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DMN: Should Panthers trade Peppers?

With deadline nearing, some teams may consider deals. Michael Lombardi

Print This October 07, 2009, 10:11 AM EST

QUOTE: “Don't ask yourself what the world needs; ask yourself what makes you come alive. And then go and do that. Because what the world needs is people who have come alive.” -- Attributed to Howard Thurman

Major League Baseball playoffs start today, which reminds me of an annual rite every summer in which losing teams trade their star players to teams making playoff runs as the trading deadline nears. Most of the time, the compensation – at least in fans’ eyes – appears lopsided in favor of the team gaining the established veteran player. But if the right trade is made, the team that gets the minor league prospects can set up its future very nicely. It all comes down to making the right deal for the right players.

In football, we have nothing similar, but frankly, I wish we did. The trading deadline is less than two weeks away, and with 28 of 32 NFL teams having played one quarter of their season, we essentially know which teams can make playoff runs and which teams need to build for the future.

Today, I thought I’d make a few suggestions to teams that might want to stockpile draft picks and teams that might want to find that one player who can put them over the top.

NOTE: Braylon Edwards was traded to the Jets this morning after I had already written this column. I’ll keep his name here so you can understand my logic when I wrote it.

CAROLINA     JULIUS PEPPERS

The Panthers are paying Peppers entirely too much coin for the production he brings to the defense. He’s not Dwight Freeney in terms of getting pressure — Peppers is more of a sack man than a pressure man. This season, he has one sack in three games, and thinking long term, how can the Panthers re-sign him next year? How can they want to re-sign him next year? How can they commit that much money to one player (I realize there might not be a cap in 2010, but I believe me, teams will have internal caps)? Their choices are to let Peppers become a free agent and figure they will receive a compensatory third-round pick in another year, or trade him now, shed the cost and think for the future.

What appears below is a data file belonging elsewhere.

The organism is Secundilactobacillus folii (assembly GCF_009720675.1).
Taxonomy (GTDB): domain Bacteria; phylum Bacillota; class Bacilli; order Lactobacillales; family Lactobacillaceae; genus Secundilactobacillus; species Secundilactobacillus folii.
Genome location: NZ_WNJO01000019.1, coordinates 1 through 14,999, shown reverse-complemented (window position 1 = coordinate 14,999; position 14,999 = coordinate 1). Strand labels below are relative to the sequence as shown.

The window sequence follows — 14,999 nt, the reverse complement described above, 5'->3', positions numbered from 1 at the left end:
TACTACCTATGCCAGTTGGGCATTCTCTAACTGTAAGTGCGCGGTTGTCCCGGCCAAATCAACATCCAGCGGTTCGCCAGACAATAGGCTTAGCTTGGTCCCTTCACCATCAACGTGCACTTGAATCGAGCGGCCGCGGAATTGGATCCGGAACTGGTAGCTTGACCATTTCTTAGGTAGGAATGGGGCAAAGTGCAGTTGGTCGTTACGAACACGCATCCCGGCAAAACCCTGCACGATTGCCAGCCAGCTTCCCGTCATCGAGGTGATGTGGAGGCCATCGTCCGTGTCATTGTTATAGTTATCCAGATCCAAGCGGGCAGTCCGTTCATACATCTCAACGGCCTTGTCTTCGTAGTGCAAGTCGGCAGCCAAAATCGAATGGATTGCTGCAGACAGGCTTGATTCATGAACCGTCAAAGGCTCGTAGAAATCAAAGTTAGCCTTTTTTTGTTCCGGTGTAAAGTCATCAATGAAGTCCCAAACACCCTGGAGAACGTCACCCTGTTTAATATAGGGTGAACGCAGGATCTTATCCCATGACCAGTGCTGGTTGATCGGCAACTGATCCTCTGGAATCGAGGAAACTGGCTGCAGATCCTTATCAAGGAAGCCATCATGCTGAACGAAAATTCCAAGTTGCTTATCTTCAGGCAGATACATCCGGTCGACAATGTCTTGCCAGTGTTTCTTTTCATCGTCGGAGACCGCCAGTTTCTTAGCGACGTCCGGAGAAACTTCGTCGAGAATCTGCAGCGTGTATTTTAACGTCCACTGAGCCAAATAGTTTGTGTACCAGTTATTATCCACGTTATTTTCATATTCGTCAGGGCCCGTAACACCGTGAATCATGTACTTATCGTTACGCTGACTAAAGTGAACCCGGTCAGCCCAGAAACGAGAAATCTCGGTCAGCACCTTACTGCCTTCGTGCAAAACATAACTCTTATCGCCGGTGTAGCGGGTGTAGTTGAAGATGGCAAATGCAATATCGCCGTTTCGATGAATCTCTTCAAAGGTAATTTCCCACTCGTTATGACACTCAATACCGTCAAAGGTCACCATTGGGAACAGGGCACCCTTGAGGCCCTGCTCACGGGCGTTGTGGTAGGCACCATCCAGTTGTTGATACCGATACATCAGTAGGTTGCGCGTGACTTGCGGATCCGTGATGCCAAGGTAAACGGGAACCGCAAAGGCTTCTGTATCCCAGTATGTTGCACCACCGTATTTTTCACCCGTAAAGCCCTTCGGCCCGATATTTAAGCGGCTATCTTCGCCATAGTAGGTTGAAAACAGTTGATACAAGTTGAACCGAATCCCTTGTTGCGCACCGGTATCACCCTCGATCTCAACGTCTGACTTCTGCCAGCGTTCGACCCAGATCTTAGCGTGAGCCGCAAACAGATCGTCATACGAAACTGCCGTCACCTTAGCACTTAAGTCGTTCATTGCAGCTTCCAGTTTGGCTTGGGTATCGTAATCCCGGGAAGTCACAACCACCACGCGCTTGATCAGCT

The hard part about trading Peppers is that very few teams can fit his salary cap number under their cap. So this trade might be difficult for the Panthers to make. But they need to find a way to recoup some picks next year after trading their No. 1 to San Francisco for a second in the ‘09 draft in which they picked Everett Brown. Who might be interested? I would think the Packers might want to make a call and dangle their second-round pick, figuring there aren’t many teams capable of making the deal, so why bid against yourself? The Packers could use Peppers in a role that might enhance his game, getting him matched on backs as he attacks the pocket from the linebacker position. This actually might be a good marriage, assuming you could get Packers GM Ted Thompson to spend some money and get the Panthers to admit their season is over — two very hard assumptions to make.

CLEVELAND     BRAYLON EDWARDS

If I’m Browns owner Randy Lerner, I’m not sure I would let head coach Eric Mangini make a deal based on his track record of taking a bunch of players for the fifth pick in the draft. But moving Edwards does appear logical. He might not be a free agent at the end of the season if the NFL goes uncapped, which would push the requirement for free agency from four to six years.

Sources have told me the Browns are back to shopping Edwards, and I’m very confident they have interest from the Dolphins and the Jets. If they can get those two teams involved, they might get more for Edwards than he’s actually worth based on his play. However, the Dolphins are having a bad season and might not want to go all in, so this might limit their bidding.

My sense is that the Jets will not get outbid and would be willing to spend their second-round pick this year and might even throw more on the table. Edwards could really make the Jets a better offensive team and help Mark Sanchez continue to develop.

STEVEN JACKSON     ST. LOUIS

Jackson is the only playmaker on the Rams and trading him would really deplete their offense — or would it? The Rams have scored 24 points with Jackson, so how much is he really helping? By the time the Rams get good enough, Jackson’s career might be over. So the Rams might want to think about moving Jackson to gain some much-needed draft picks to help the rebuilding.

Who might be interested in Jackson? Good question. If he landed in Philadelphia, he would give the Eagles the big back they need and protection against Brian Westbrook getting hurt. Plus, the Eagles might be able to get Jackson at a cheaper price than his talent level, based on his lack of durability and the lack of interest his services may generate.

DUNTA ROBINSON     HOUSTON

The Texans couldn’t sign Robinson to a multi-year deal this offseason, and with him they still struggle defending the pass. Can they ever get him signed to a long-term deal? Do they want to invest in a long-term deal? I’m not sure on either, but if the Texans can interest some of the teams that need corners, i.e. the Ravens and Bears, they might be able to make a deal.

CHRIS HOVAN     TAMPA BAY

The Bucs want bigger defensive tackles in their front and Hovan does not fit their new style. It might be worth a call to the Falcons, who need a quick-moving tackle to supplement the loss of Peria Jerry. I know you don’t like to do business with your competitors, but this might make sense of both teams.

Follow me on Twitter: michaelombardi

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